Our age group is the last consumers to enjoy the sounds from an 8-track tape player. I f we were lucky, one of the machines was wired into our old cars, and we popped in tapes to play music by Chicago, Iron Butterfly, or Three Dog Night. Holes were cut into door panels to insert speakers that worked until a wire shorted or a solder gave out.

Another thing that’s gone by the wayside is the cassette tape player. It proved to be more compact and allowed us to have a Walkman player to listen to music anywhere we wanted to go.
No other group will ever have to deal with rotary phones or party lines. Folks won’t have to listen to a ring to know if a call is for them or their neighbors. Nor will teenagers be embarrassed as
they talk to boyfriends or girlfriends while standing in front of parents or younger brothers or sisters. Today, some of us don’t mind leaving the house without a phone stuck in our pockets to be in touch with contacts or to connect to the Internet.
Just recently, I heard that car makers will phase out straight shift cars. If that’s so, we’ll be that least generation to learn to drive a vehicle with a stick shift. Sure, changing gears might hang around for a while, but Baby Boomers are the last folks to have cars with gear shifts as standard equipment. We had to pay extra for an automatic transmission. Those who learned to drive a car with a clutch and shifter were always able to drive any car that might be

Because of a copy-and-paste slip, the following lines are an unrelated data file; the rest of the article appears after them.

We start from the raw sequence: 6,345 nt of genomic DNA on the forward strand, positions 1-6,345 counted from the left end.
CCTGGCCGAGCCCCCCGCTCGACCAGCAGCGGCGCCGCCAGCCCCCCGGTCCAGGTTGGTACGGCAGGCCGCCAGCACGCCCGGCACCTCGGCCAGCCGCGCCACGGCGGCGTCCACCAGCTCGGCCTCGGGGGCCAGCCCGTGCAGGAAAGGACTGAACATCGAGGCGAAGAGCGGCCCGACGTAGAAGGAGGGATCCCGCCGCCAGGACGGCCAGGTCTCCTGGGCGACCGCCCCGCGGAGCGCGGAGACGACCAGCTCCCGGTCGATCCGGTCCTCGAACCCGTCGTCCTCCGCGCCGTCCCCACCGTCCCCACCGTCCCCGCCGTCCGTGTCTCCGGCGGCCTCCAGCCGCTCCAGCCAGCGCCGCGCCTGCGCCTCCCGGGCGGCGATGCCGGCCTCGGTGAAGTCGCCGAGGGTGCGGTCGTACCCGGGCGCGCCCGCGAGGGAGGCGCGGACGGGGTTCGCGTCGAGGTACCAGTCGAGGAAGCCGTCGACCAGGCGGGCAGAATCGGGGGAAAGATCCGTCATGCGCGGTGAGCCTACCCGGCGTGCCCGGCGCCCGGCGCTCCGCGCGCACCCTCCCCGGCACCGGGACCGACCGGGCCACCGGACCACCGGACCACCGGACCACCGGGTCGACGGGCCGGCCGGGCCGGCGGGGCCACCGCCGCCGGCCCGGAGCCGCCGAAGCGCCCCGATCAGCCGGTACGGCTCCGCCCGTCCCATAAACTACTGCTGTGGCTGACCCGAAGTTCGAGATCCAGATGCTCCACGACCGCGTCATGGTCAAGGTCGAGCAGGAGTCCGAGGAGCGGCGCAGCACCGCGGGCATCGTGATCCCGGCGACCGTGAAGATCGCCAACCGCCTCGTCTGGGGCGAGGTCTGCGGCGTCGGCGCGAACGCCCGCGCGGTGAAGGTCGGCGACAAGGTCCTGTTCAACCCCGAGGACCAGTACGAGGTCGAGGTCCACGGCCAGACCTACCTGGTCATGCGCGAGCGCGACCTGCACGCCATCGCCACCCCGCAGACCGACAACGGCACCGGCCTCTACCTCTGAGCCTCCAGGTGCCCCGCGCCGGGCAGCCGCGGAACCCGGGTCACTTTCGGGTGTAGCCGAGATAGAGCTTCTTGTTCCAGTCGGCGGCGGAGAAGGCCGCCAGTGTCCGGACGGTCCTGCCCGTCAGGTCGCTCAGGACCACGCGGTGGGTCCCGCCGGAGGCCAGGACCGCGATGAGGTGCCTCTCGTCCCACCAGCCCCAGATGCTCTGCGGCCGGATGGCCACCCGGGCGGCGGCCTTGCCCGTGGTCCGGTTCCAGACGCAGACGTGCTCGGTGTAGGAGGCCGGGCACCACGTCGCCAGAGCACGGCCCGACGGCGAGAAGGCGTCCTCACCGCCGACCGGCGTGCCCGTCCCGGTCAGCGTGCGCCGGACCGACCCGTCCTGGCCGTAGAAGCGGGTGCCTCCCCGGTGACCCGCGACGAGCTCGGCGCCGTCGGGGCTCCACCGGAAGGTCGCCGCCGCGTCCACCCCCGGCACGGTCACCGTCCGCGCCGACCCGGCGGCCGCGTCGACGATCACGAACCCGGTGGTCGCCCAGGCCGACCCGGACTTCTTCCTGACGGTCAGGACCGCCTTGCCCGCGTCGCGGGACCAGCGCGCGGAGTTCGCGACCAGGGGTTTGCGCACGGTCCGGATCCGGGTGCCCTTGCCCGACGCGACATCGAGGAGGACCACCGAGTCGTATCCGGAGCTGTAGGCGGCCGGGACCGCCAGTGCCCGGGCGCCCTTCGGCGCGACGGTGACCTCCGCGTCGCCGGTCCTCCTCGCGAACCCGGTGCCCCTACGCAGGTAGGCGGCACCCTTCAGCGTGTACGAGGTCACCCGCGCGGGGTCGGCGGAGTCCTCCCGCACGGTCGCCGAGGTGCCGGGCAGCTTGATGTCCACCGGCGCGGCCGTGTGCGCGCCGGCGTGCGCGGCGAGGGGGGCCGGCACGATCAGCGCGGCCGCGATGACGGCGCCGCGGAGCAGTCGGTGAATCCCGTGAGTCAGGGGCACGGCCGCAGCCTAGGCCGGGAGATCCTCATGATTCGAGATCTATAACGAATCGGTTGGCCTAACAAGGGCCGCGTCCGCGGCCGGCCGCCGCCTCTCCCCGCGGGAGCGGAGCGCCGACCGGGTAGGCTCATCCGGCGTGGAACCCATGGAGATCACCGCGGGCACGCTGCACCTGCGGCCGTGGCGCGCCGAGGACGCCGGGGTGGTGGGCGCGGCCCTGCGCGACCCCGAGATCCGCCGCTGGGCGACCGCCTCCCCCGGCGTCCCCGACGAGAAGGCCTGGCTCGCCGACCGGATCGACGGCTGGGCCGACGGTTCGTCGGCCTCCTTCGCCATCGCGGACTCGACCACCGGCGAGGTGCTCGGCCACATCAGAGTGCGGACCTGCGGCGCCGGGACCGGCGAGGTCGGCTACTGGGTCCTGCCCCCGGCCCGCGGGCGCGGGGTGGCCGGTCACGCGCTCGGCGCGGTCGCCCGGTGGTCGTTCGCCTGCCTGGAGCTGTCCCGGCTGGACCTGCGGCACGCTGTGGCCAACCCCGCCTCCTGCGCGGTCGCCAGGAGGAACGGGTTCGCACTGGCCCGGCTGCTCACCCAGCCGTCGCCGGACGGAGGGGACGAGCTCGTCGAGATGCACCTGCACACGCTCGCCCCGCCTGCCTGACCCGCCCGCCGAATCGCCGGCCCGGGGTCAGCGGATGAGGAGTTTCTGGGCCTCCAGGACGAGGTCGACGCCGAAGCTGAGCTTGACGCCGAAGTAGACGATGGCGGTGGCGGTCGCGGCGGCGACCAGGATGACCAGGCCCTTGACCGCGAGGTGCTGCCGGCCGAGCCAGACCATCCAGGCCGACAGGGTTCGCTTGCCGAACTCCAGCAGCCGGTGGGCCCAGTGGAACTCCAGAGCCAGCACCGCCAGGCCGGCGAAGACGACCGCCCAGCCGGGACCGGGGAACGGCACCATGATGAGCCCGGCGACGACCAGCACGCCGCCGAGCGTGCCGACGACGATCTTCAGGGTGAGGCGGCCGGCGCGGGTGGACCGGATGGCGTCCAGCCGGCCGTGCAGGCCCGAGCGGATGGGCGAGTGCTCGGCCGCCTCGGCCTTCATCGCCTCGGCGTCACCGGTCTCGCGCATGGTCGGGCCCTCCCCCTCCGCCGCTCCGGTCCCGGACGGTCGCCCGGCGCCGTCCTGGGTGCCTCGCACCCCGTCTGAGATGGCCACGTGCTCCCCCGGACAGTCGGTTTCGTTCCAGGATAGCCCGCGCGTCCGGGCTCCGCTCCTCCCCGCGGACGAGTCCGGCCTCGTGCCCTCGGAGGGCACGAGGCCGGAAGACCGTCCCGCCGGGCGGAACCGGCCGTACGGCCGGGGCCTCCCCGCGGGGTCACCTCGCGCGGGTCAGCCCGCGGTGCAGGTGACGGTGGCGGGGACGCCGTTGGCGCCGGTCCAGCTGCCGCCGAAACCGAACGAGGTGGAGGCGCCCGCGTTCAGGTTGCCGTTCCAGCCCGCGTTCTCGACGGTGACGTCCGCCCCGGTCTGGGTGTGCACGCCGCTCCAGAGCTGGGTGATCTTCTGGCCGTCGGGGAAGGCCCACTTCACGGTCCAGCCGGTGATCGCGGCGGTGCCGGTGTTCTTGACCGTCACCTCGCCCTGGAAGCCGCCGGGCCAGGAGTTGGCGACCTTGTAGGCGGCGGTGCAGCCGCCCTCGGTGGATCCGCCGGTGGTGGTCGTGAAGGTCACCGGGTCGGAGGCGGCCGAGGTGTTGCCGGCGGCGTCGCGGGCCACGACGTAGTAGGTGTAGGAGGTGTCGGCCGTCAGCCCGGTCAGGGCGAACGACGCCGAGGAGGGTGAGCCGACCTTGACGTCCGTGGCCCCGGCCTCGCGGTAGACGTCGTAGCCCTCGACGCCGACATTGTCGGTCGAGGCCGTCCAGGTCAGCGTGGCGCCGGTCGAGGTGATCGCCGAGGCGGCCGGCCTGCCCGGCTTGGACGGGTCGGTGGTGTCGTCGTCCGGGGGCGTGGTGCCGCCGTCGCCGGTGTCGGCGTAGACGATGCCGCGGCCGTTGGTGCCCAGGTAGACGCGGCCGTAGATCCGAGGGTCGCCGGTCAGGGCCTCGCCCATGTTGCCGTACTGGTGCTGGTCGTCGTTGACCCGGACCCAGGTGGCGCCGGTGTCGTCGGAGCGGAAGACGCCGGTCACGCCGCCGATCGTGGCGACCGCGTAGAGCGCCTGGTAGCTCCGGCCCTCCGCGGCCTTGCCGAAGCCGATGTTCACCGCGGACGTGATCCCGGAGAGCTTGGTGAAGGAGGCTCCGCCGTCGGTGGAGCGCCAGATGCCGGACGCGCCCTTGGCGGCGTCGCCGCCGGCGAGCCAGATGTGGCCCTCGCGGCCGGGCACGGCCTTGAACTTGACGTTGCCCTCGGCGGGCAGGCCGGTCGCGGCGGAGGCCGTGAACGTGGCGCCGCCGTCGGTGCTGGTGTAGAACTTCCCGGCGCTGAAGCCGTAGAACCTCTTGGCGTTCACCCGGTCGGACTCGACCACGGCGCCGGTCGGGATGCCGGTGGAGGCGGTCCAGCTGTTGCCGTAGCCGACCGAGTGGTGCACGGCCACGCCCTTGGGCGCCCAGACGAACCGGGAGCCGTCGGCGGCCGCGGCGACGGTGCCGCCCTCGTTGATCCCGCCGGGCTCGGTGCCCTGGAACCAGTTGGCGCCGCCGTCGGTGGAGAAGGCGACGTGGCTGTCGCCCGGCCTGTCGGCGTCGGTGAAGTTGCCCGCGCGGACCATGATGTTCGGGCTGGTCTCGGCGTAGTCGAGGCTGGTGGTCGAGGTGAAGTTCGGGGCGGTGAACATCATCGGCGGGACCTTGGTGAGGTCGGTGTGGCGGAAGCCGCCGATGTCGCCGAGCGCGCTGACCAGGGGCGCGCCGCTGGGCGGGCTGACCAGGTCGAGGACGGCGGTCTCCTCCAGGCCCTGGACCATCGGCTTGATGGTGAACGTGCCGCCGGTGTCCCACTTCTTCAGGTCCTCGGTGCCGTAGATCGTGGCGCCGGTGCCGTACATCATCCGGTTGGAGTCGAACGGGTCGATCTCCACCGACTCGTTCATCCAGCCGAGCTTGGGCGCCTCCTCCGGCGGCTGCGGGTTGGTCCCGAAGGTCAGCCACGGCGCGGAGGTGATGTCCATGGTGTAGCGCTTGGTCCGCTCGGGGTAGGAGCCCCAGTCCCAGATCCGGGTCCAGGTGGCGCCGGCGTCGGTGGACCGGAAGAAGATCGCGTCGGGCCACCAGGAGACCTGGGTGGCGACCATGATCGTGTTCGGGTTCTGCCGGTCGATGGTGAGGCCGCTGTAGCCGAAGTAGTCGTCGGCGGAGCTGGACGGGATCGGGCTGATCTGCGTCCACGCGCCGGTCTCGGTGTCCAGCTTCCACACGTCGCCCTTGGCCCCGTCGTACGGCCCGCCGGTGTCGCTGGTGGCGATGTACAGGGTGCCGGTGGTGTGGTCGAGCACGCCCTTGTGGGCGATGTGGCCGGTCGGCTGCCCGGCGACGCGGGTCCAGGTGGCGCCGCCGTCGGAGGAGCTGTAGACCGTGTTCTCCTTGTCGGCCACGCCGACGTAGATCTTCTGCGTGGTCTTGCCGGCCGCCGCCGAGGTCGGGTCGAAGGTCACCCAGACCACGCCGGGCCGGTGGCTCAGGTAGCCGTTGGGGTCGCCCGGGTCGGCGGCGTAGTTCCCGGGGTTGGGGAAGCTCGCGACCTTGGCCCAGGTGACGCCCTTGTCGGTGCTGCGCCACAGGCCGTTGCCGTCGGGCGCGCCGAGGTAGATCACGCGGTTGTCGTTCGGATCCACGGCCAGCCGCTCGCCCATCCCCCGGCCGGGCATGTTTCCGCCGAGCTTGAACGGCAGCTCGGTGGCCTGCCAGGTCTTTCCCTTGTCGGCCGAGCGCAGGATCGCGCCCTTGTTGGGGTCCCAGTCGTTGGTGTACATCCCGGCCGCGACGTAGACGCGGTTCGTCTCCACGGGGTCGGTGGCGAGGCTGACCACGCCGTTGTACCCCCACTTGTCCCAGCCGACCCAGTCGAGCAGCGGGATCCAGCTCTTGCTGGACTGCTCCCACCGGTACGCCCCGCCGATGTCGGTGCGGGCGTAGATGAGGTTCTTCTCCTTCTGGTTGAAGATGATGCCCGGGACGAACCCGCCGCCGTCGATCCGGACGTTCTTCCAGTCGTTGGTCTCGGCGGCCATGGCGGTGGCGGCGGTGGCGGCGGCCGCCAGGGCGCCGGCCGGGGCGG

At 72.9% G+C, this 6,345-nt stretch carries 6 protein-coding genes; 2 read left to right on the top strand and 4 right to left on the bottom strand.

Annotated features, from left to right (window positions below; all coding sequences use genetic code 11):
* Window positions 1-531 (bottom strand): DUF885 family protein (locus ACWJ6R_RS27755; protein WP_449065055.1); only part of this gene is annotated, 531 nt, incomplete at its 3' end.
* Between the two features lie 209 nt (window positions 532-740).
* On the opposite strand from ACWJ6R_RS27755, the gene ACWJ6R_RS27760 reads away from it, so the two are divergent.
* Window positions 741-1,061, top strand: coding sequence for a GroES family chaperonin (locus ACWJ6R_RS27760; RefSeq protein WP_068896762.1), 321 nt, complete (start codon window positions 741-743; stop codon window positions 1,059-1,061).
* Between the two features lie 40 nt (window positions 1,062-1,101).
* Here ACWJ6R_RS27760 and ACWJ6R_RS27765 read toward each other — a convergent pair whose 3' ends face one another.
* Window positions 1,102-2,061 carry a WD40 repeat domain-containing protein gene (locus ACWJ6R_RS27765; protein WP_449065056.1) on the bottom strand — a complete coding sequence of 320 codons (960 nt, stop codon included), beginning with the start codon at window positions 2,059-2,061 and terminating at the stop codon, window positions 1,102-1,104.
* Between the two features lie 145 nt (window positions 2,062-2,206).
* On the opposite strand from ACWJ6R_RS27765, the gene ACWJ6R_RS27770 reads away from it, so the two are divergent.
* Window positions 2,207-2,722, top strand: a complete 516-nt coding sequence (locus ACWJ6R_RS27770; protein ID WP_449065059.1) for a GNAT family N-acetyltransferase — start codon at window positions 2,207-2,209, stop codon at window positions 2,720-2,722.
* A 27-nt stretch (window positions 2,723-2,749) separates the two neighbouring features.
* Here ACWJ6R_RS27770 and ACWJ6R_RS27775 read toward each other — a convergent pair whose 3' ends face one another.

available. Today, young people are limited to vehicles that have automatic transmissions, and they miss out on some of the fun of driving other types vehicles.
Baby Boomers are today’s senior citizens, and we will take with us many marvelous creations and inventions…for our time. Younger generations have developed their own items that are considered second nature—cell phones, video games, laptop computers, and Bluetooth devices. They will never know the joy of banging out a letter or term paper on a typewriter or spending hours in a library while they search for information on a topic. In a blink of an eye, however, these youngsters will be oldsters, and their toys that they hold so dear will be relics. I just hope those things are as important in their memories.
I’ve only scratched the surface of the out-of-date things we Baby Boomers used. Let me know if you think of others. I’d appreciate the memories that they bring back.


A GOOD LAUGH


Mildred Simcox, my wife’s aunt, passed away recently. She’d suffered the cruel effects of dementia for several years and finally found relief and release from a life trapped in a mind that faded away. What hurt so much was the fact that this woman loved to laugh. She taught all of us in her life that
laughter is one of the best things that we can experience.